More information about the Attorney General’s Charities Bureau and organizations regulated by the Bureau may be found at www.charitiesnys.com.

 

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six years.

Six years.

I feel like I have lived an entire other life since the cancer was cut out…six years ago today.

I have avoided writing this post all day.  And now as I sit in the quiet of the place I call home listening to Shawn Colvin,

In tears.

Quietly.

By myself.

Like I have done every June 1st since the first June 1st.

Six years ago today at this time I was still pretty much out of it. I was a haze of pain meds and anesthesia.  My one thought was that the tumor was out and I wanted clear margins.

Breast cancer was the monkey wrench threw in my life six years ago. It has kept life interesting, when it hasn’t scared the crap out of me.

When I was diagnosed, I had just fallen deeply and truly in love for the first time in my adult life.  I thought God had a hell of a nerve when I was diagnosed.  Here I was finally emerging on the other side of a very bad relationship into the one I was destined for that had me feeling something new: hopeful.

Wham! Like I got the breath knocked out of me was how the news felt.  I can still remember the way I felt sitting in my office that day when Dr. Sataloff called to tell me late one April afternoon from a conference all the way across the country that my tumor was a tumor and it was malignant.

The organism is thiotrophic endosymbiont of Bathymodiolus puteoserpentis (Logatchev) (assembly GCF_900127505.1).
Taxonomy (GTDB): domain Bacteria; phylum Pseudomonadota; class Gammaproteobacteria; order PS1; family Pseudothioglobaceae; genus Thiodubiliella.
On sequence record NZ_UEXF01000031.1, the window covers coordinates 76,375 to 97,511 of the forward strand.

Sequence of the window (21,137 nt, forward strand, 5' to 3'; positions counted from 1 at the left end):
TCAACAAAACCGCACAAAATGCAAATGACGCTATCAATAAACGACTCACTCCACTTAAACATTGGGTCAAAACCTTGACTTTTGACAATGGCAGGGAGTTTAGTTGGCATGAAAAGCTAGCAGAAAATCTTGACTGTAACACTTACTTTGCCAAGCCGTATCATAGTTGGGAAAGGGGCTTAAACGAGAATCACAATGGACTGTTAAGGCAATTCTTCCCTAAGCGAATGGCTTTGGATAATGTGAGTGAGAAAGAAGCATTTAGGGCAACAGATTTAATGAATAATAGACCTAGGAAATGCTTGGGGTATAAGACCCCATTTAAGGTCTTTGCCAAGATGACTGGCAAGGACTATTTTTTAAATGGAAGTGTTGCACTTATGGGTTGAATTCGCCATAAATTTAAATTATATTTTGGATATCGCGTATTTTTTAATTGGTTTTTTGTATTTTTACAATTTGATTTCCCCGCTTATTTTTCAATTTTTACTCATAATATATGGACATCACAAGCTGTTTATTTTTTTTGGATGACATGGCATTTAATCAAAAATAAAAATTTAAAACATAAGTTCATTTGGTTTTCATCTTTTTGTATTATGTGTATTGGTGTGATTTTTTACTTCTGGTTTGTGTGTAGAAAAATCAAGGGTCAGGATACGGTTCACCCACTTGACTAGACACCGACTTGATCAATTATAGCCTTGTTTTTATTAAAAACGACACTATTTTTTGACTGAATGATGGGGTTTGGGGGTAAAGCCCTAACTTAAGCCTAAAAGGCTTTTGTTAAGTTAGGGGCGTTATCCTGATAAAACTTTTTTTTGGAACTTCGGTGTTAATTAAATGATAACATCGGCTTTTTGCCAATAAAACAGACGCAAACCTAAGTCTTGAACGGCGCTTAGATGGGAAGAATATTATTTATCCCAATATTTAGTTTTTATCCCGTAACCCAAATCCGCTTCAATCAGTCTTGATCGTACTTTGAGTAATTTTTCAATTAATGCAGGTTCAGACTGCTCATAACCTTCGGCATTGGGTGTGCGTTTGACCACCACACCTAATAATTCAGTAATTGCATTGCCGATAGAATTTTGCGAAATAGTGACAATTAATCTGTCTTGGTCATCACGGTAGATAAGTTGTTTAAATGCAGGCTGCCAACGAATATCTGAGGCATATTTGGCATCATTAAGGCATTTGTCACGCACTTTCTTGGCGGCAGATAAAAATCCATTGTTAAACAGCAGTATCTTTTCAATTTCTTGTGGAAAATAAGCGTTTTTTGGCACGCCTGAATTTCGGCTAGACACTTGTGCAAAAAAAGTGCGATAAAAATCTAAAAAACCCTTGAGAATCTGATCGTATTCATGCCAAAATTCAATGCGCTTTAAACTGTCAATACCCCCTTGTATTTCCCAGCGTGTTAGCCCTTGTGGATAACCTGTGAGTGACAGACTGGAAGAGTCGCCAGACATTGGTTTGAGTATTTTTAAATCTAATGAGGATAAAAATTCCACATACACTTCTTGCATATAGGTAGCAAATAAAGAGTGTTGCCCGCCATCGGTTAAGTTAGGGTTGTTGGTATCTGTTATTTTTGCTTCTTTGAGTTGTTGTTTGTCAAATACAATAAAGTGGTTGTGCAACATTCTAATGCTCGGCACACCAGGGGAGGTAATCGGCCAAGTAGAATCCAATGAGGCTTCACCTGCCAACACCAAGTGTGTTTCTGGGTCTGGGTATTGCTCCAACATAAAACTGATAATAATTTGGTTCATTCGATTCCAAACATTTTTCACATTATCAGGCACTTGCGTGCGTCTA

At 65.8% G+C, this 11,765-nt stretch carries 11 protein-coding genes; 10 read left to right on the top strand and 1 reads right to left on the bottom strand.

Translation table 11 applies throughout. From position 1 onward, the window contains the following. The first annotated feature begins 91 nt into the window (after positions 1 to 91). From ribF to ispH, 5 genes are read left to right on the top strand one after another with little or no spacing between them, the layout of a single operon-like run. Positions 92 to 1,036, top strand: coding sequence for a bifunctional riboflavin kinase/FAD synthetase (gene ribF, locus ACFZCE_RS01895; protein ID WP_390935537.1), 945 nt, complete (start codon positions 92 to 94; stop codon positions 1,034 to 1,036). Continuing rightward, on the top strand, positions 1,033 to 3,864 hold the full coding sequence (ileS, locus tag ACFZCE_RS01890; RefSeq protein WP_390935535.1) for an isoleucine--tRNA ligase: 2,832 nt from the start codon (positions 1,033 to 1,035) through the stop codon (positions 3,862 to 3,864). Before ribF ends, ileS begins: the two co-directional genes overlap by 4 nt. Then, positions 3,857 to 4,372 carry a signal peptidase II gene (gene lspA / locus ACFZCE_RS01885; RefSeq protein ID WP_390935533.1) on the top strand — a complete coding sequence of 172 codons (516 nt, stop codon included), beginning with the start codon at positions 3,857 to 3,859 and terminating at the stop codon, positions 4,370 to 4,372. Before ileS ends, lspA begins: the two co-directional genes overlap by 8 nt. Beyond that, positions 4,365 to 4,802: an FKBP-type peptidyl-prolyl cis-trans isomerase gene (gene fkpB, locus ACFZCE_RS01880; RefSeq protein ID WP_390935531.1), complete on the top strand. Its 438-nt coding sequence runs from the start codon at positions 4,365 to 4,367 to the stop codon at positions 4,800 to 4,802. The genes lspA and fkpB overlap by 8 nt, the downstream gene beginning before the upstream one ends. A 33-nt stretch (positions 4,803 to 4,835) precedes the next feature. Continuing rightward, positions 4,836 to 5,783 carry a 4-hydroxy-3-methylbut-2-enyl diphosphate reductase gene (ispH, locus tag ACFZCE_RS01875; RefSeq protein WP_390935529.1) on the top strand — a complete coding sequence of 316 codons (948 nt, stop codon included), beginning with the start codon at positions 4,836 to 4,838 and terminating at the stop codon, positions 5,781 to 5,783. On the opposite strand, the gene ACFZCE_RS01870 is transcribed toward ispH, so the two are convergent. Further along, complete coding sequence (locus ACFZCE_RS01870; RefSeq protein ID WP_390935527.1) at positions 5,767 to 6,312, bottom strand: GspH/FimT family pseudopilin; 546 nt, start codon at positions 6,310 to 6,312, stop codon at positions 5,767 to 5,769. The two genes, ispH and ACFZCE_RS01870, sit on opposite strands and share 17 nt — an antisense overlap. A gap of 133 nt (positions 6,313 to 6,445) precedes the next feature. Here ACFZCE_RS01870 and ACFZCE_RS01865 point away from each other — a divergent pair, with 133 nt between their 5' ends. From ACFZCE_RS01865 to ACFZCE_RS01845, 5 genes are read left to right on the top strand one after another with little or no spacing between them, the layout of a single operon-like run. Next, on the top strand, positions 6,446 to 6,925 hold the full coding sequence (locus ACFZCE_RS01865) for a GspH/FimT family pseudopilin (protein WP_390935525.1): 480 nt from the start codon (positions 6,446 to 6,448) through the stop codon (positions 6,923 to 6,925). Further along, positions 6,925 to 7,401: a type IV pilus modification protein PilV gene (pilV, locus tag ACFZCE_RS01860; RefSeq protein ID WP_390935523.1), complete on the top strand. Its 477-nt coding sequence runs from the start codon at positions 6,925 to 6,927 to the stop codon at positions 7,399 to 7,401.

From that day in April I felt I was on this crazy race against time. Like playing beat the clock meets Russian Roulette. Then on June 1st….I exhaled.

Life has taken me on many journeys including emotional since my breast cancer diagnosis, treatment, and surgery.  I have said it many times before but I will say it again, the weird thing about breast cancer is it actually gave me myself back.

It’s not all unicorns and rainbows, though.  Every once in a while usually in the deep darkness of night my fears of recurrence are the worst type of night terrors ever imagined. And I can tell you I have a hard time attending funerals, especially if someone dies of breast cancer.  A lot of the time, I just can’t do it.

I also can’t spend a lot of time in my breast cancer group.  It sounds selfish but sometimes I just can’t do it.  Especially when I hear what some survivors are put through by their families and loved ones.

But then the clouds lift and I am back.  I am very grateful to be alive.

While I was writing I heard a Shawn Colvin song I never heard before (and it is not new) . I will leave you with it – it’s beautiful.

 

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dear pat toomey, bob casey and entire US senate….

As your constituent and as an American I’m asking you to protect all Americans by opposing the American Health Care Act.